Postgraduate Course: Contemporary Feminist Debates (SCIL11026)
|School||School of Social and Political Science
||College||College of Humanities and Social Science
||Availability||Available to all students
|Credit level (Normal year taken)||SCQF Level 11 (Postgraduate)
|Home subject area||Sociology
||Other subject area||None
||Taught in Gaelic?||No
|Course description||Gender is a central concept for social and political analysis. This course introduces students to some of the major approaches to theories of gender and their application to substantive areas of research. It begins by outlining different kinds of feminism and feminist approaches to gender and the impact of the women's movement and feminist theory on ideas of knowledge, identity and power. It then discusses feminist debates in areas of research concerning 'equality' and 'multiculturalism', gender and welfare, violence against women, political representation,embodiment,feminism's relationship to post-structuralism, and women 'taking up space' in different kinds of public places and spaces. During the course, students will be expected to engage with the work of a range of key feminist debates and theorists, including bell hooks, Chandra Mohanty, Raewyn Connell, Audre Lorde, Judith Butler, Christine Delphy, Stevi Jackson, Catherine MacKinnon and many more.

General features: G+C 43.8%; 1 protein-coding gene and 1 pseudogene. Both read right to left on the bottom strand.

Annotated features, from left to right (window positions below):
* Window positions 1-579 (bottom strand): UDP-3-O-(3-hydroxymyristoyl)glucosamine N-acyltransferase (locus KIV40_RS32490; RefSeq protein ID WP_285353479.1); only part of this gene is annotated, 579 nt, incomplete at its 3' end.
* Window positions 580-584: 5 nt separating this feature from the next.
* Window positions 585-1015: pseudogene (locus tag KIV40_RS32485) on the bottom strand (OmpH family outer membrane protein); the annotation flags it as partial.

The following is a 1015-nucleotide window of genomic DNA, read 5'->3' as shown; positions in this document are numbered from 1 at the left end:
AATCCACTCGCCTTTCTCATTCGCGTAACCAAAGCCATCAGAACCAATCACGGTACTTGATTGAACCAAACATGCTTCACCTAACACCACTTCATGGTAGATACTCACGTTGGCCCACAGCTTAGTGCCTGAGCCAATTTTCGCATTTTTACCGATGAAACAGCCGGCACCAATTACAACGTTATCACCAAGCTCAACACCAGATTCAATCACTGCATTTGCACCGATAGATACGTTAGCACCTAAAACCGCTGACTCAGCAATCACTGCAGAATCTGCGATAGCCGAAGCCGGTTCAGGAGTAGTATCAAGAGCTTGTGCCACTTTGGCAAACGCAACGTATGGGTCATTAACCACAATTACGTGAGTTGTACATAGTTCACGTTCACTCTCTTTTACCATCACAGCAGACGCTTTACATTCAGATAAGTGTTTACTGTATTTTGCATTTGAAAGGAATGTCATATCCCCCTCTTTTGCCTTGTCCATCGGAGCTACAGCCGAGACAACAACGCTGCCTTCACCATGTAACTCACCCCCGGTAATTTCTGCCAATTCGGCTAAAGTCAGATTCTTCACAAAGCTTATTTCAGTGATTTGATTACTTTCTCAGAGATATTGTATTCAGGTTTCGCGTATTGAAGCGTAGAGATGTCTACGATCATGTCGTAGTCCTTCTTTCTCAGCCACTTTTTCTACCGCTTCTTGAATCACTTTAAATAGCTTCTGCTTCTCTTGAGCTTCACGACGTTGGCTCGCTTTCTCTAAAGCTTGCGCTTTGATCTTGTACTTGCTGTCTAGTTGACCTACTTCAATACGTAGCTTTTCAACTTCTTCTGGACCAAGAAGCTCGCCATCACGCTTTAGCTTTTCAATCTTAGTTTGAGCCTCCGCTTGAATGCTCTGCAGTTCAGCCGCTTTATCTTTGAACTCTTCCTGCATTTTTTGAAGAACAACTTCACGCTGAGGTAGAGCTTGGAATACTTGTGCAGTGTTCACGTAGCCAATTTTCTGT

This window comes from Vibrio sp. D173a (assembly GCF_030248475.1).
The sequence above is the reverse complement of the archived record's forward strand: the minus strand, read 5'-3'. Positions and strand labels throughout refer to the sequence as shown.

Within this broad frame, the exact focus and content varies from year to year. The postgraduate component will require students to engage in-depth with selected key debates and texts, regarding epistemological, theoretical and empirical aspects of the positions adopted in these debates, and also to reflect on the relevance of these issues for their own dissertation research.
Entry Requirements (not applicable to Visiting Students)
||Other requirements|| None
|Additional Costs|| None
Information for Visiting Students
|Displayed in Visiting Students Prospectus?||No
Course Delivery Information
|Not being delivered|
Summary of Intended Learning Outcomes
|By the end of the course students should be able to:
- identify, summarise and critically assess major themes and contending perspectives in the theorisation of gender
- formulate a position on the pros and cons of contending perspectives in the theorisation of gender